Training the Next Generation of Air Quality Forecasters
In the Spring of 2017, Dr. Yang Zhang visited the World Meteorological Organization (WMO) during a sabbatical to discuss her research on air quality and its forecasting. Following the presentation of her research, the WMO, a United Nations agency tasked with facilitating international cooperation on meteorology and climatology, commissioned what would become a multi-year undertaking for Zhang: the development of a training book on best practices for air quality monitoring and forecasting.
The book, Training Materials and Best Practices for Chemical Weather/Air Quality Forecasting, was developed to support WMO’s mission to provide training and promote best practices in real-time air quality forecasting worldwide,” said Zhang, Professor and Associate Chair for Research of Civil and Environmental Engineering at Northeastern University. Zhang says that the document will be especially useful for developing nations, many of which currently lack the infrastructure and established experts to model and forecast air quality using the latest cutting-edge practices. She has already used the book in training workshops in Africa and South America and has more planned ahead. “It has been published online and will be updated as a live document based on the latest development in this research area,” said Zhang. “WMO plans to distribute to all major meteorological offices worldwide.” As a member of the WMO’s Global Air quality Forecasting and Information System Initiative (GAFIS), Zhang is co-leading WMO’s effort in capacity building in this critical area and will maximize the use of this book for training through various training workshops and outreach activities.
Published by the WMO in 2020, this 576-page training book encompasses the combined efforts of 49 coauthors from 15 countries, 35 case providers from 15 countries, and additional 15 reviewers from WMO and other countries. The effort was coordinated by Professor Yang Zhang, who served as the book’s lead editor and as a lead author or co-author of twelve of its chapters and sections.
Air Quality Monitoring and Forecasting: A Crucial Tool for Governments
The contents of the book are vitally important. Globally, the importance of air quality to all aspects of life, from public health to the economy are becoming increasingly clear- such as in previous work by Zhang revealing an estimated $1 billion a year shortfall in US perennial crop yields due to ozone pollution, and estimated over 63,000 saved lives and over $500 billion saved costs through reducing surface fine particle levels by a few g m-3. In a 2020 paper in the journal Nature Climate Change, Zhang and collaborators identified how policy changes towards pollutants in China could save upwards of 13,000 lives a year. Our ability to understand our atmosphere has immediate public health and economic importance.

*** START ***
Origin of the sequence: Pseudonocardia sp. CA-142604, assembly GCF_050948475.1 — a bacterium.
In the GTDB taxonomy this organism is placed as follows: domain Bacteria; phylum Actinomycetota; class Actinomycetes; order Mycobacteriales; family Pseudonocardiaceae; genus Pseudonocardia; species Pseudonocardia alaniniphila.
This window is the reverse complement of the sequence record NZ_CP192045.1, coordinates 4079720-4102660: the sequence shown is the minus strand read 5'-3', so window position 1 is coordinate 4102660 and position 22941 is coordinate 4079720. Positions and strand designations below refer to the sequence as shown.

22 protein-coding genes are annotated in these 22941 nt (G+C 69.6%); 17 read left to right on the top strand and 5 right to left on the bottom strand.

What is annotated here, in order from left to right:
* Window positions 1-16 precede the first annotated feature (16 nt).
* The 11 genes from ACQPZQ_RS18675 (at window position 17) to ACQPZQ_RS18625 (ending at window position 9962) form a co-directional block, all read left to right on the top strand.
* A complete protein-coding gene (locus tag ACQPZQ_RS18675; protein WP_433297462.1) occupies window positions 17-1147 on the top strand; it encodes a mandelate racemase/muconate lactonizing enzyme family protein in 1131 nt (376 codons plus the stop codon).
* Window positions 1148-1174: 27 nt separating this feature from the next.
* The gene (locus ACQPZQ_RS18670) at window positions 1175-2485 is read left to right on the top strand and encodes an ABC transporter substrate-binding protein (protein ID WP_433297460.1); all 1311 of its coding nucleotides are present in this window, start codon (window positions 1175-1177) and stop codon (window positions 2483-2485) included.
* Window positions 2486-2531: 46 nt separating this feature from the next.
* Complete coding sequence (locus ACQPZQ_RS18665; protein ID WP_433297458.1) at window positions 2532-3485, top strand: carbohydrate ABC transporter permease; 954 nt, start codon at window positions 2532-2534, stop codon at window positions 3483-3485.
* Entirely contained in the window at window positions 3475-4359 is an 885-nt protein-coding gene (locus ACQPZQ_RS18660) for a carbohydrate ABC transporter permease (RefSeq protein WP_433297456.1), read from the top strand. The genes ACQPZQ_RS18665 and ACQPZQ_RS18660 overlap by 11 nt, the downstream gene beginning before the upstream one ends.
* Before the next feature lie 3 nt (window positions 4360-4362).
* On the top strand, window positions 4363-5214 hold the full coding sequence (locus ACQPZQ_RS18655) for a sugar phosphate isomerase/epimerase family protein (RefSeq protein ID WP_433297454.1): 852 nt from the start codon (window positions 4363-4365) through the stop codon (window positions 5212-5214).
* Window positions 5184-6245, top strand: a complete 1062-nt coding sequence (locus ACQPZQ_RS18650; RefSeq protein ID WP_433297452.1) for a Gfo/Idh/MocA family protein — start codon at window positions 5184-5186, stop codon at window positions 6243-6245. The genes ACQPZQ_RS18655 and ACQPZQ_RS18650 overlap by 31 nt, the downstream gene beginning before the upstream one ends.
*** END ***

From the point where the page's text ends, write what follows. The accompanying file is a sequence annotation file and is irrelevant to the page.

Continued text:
This training manual represents a download of knowledge from the world’s leading atmospheric scientists in a concerted effort to strengthen society’s tools for understanding the complex and at times enigmatic science of our atmosphere. That gaseous blanket is a planet-scale puzzle of physics and chemistry, with variables numerous and dynamic: moisture pulled from oceans, dust and heat rising from deserts, radiation from our sun, the seasonal breath-like capture and release of carbon dioxide from forests, chilling currents from the polls, billowing clouds of soot particles from wildfires and volcanoes, and, increasingly important, the ever-growing output of greenhouse gases from humans.
Understanding, monitoring, and forecasting air quality require complex tools and massive computing power. Over her career, Zhang has served as the forefront of the endeavor to understand our atmosphere and has contributed to the development of many of the now essential techniques and modeling practices covered in the book. As WMO Secretary-General Petteri Taalas writes in the book’s foreword, “those models become progressively complex and would be difficult to adapt for real-time deployment and operation of [Chemical Weather and Air Quality Forecasting] without adequate training and guiding materials.”
The Future of Air Quality Monitoring and Forecasting
With the book published, Zhang is looking to further move our understanding of atmospheric chemistry and air quality. From her Clean Air, Smart City, And Digital Earth (CASCADE) Lab on Northeastern’s Boston campus, she is charting the next frontier of air quality monitoring and forecasting at hyperlocal scales such as at home, in buildings, and on streets. Traditionally, air quality monitoring and modeling are done at the regional and urban scale or higher, explains Zhang, but she envisions a new transdisciplinary system in which we develop the tools to monitor the quality of the air we breathe at critical points throughout a city. “Air quality can vary greatly even over relatively small distances,” says Zhang. “The quality of air on the sidewalk outside a building can be quite different from that measured at a window a few stories above.” Such a surveillance system could help policymakers design cleaner cities and help public health officials better understand the effects of exposure to polluted air on long-term health outcomes at hyperlocal scales.